Dementia epidemic looms with 135 million sufferers seen by 2050

Dementia epidemic looms with 135 million sufferers seen by 2050

7:04pm EST

By Kate Kelland

LONDON (Reuters) – Many governments are woefully unprepared for an epidemic of dementia currently affecting 44 million people worldwide and set to more than treble to 135 million people by 2050, health experts and campaigners said on Thursday.Fresh estimates from the advocacy group Alzheimer’s Disease International (ADI) showed a 17 percent increase in the number of people with the incurable mind-robbing condition compared with 2010, and warned that by 2050 more than 70 percent of dementia sufferers will be living in poorer countries.

“It’s a global epidemic and it is only getting worse,” said ADI’s executive director Marc Wortmann.

“If we look into the future the numbers of elderly people will rise dramatically. It’s vital that the World Health Organization makes dementia a priority, so the world is ready to face this condition.”

Alzheimer’s, the most common form of dementia, is a fatal brain disease that has no cure and few effective treatments.

Like other forms of the disorder, it affects patients’ memory, thinking and behavior and is an increasingly overwhelming burden on societies and economies. While there are a few drugs that can ease some symptoms in some people, there is no cure.

Even now, the global cost of dementia care is more than $600 billon, or around 1.0 percent of global gross domestic product (GDP), and that will only increase, the ADI says.

In a policy report published along with the new data, Martin Prince, a professor at King’s College London’s Institute of Psychiatry, said “most governments are woefully unprepared for the dementia epidemic”. His report said only 13 countries have national dementia plans.

“This is a global problem that is increasingly impacting on developing countries with limited resources and little time to develop comprehensive systems of social protection, health and social care,” Prince said in a statement.

Leaders from the Group of Eight (G8) industrialized countries are due to meet in London next week for a special summit on dementia – a condition that includes Alzheimer’s, vascular dementia, dementia with Lewy bodies (DLB), fronto-temporal dementia and many other causes of cognitive decline.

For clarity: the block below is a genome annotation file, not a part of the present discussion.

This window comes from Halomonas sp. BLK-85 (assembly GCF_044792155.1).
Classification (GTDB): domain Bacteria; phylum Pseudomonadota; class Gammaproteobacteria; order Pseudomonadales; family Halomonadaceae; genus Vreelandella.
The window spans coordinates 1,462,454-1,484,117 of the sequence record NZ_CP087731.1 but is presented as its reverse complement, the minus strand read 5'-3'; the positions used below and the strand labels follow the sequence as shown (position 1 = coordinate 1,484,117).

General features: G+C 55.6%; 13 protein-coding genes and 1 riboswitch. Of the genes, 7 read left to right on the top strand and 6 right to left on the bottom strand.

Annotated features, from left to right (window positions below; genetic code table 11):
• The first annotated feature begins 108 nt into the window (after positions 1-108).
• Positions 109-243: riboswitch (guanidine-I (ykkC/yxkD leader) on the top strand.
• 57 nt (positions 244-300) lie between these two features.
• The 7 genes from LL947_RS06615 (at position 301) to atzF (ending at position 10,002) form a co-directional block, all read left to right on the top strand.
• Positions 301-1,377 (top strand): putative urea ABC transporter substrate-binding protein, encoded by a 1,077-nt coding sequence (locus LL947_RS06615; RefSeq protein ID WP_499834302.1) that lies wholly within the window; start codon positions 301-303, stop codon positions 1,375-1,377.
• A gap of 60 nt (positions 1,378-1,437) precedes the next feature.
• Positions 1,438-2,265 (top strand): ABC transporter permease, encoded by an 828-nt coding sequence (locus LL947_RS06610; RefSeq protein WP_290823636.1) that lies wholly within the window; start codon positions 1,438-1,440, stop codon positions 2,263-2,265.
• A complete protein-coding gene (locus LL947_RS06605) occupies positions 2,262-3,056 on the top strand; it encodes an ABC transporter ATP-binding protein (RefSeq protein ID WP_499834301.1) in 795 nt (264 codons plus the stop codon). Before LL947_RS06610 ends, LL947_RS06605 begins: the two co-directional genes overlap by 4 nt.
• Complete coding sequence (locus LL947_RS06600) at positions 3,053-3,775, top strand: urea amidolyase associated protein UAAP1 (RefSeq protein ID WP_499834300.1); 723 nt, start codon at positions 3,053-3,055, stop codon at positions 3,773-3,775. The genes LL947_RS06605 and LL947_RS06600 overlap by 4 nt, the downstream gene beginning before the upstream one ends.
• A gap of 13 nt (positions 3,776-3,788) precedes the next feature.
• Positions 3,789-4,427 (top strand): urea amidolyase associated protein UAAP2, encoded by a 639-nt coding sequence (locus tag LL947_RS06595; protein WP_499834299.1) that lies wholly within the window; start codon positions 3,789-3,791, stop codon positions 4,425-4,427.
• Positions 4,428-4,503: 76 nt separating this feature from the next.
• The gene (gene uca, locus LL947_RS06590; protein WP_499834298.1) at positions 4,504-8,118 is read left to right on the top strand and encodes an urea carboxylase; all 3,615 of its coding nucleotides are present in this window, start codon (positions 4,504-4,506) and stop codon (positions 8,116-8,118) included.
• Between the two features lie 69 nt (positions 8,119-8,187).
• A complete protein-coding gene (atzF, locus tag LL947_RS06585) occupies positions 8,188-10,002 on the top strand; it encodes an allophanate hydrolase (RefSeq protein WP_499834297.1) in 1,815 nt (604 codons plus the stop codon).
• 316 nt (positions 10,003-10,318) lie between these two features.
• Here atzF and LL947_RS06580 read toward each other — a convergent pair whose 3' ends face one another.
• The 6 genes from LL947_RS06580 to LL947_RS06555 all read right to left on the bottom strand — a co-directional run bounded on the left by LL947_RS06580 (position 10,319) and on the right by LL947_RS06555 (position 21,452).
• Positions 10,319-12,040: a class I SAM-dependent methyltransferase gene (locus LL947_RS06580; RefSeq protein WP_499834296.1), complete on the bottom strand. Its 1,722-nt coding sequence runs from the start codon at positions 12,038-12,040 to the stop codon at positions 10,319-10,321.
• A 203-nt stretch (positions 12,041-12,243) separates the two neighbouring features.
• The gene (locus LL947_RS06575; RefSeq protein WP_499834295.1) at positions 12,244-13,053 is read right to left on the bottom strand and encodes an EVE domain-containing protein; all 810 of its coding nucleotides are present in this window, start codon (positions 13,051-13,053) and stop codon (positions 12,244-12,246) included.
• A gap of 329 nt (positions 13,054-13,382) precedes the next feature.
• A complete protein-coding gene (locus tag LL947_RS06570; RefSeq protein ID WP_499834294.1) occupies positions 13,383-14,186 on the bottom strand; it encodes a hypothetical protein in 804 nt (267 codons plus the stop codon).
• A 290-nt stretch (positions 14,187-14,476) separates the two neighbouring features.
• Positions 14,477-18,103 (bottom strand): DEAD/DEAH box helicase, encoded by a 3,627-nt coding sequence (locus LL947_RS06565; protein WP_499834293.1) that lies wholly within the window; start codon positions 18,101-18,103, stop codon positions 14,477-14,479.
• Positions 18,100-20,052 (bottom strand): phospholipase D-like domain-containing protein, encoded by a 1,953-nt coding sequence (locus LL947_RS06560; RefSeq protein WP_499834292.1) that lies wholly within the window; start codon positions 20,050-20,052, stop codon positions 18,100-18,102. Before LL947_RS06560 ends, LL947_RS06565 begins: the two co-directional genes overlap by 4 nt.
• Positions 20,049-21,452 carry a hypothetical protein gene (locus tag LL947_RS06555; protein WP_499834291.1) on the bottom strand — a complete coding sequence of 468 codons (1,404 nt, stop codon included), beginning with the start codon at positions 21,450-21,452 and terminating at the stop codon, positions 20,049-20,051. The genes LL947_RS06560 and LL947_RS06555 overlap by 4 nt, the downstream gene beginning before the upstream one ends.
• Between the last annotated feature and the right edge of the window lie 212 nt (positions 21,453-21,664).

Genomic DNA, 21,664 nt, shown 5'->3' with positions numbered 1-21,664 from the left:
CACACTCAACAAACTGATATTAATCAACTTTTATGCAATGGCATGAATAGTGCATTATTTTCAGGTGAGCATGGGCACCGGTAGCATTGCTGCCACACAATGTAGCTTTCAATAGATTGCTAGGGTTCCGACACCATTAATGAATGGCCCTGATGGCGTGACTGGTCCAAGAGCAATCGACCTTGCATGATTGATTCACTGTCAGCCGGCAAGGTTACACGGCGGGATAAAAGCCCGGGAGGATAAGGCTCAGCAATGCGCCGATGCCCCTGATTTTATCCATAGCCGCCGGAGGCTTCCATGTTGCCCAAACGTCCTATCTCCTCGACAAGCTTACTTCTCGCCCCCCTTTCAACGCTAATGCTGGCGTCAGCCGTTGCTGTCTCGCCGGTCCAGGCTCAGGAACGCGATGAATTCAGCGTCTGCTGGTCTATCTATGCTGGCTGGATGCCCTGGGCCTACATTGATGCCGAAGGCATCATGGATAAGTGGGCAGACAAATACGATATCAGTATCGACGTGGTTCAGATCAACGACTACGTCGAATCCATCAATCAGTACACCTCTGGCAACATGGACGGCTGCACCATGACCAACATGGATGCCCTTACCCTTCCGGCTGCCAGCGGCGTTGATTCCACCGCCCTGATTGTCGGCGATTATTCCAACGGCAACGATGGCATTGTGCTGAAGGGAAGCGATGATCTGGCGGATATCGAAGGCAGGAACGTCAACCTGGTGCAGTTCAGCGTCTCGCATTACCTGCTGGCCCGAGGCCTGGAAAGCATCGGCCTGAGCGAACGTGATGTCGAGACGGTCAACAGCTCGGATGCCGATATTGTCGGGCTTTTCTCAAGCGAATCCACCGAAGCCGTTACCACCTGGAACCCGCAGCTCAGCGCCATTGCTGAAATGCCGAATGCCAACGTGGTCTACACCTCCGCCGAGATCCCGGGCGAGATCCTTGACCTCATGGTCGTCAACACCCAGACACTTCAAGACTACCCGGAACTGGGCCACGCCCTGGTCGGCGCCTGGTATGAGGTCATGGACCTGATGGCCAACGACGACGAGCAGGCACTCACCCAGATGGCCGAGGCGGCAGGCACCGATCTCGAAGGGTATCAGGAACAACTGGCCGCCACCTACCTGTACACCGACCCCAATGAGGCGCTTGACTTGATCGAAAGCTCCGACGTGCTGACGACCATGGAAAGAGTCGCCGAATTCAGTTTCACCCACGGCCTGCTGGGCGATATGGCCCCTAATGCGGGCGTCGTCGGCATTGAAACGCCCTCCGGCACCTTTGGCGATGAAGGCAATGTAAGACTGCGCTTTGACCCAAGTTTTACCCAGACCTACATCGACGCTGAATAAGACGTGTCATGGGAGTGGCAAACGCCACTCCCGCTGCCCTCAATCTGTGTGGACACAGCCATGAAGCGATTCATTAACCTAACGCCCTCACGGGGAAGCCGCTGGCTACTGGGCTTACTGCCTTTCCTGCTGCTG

In Britain, dementia is the most feared health condition among people aged over 55 and costs the economy 23 billion pounds ($37.6 billion) a year – more than cancer, stroke or heart disease combined.

Prime Minister David Cameron, who will host the summit, has committed to spending 66 million pounds on dementia research by 2015. Campaigners welcome the investment, but also say it is a fraction – one eighth – of what is spent on cancer research in Britain.

Experts on neurological conditions, research campaigners and charities say they are determined the summit should not be just a talking shop, but should see leaders committing to dramatically increased funds for research and drug development in dementia, and to giving it greater political attention.

“Lack of funding means dementia research is falling behind other conditions,” said Jeremy Hughes, chief executive of the Alzheimer’s Society. “The G8 is our once-in-a-generation chance to conquer this condition and we must see meaningful action after the talking is over.”

As well as more money for fundamental scientific research and for drug development, experts say they want the G8 summit to focus on ways to attract, develop and retain the best scientists, doctors and carers into the field of dementia.

About bambooinnovator
Kee Koon Boon (“KB”) is the co-founder and director of HERO Investment Management which provides specialized fund management and investment advisory services to the ARCHEA Asia HERO Innovators Fund (www.heroinnovator.com), the only Asian SMID-cap tech-focused fund in the industry. KB is an internationally featured investor rooted in the principles of value investing for over a decade as a fund manager and analyst in the Asian capital markets who started his career at a boutique hedge fund in Singapore where he was with the firm since 2002 and was also part of the core investment committee in significantly outperforming the index in the 10-year-plus-old flagship Asian fund. He was also the portfolio manager for Asia-Pacific equities at Korea’s largest mutual fund company. Prior to setting up the H.E.R.O. Innovators Fund, KB was the Chief Investment Officer & CEO of a Singapore Registered Fund Management Company (RFMC) where he is responsible for listed Asian equity investments. KB had taught accounting at the Singapore Management University (SMU) as a faculty member and also pioneered the 15-week course on Accounting Fraud in Asia as an official module at SMU. KB remains grateful and honored to be invited by Singapore’s financial regulator Monetary Authority of Singapore (MAS) to present to their top management team about implementing a world’s first fact-based forward-looking fraud detection framework to bring about benefits for the capital markets in Singapore and for the public and investment community. KB also served the community in sharing his insights in writing articles about value investing and corporate governance in the media that include Business Times, Straits Times, Jakarta Post, Manual of Ideas, Investopedia, TedXWallStreet. He had also presented in top investment, banking and finance conferences in America, Italy, Sydney, Cape Town, HK, China. He has trained CEOs, entrepreneurs, CFOs, management executives in business strategy & business model innovation in Singapore, HK and China.

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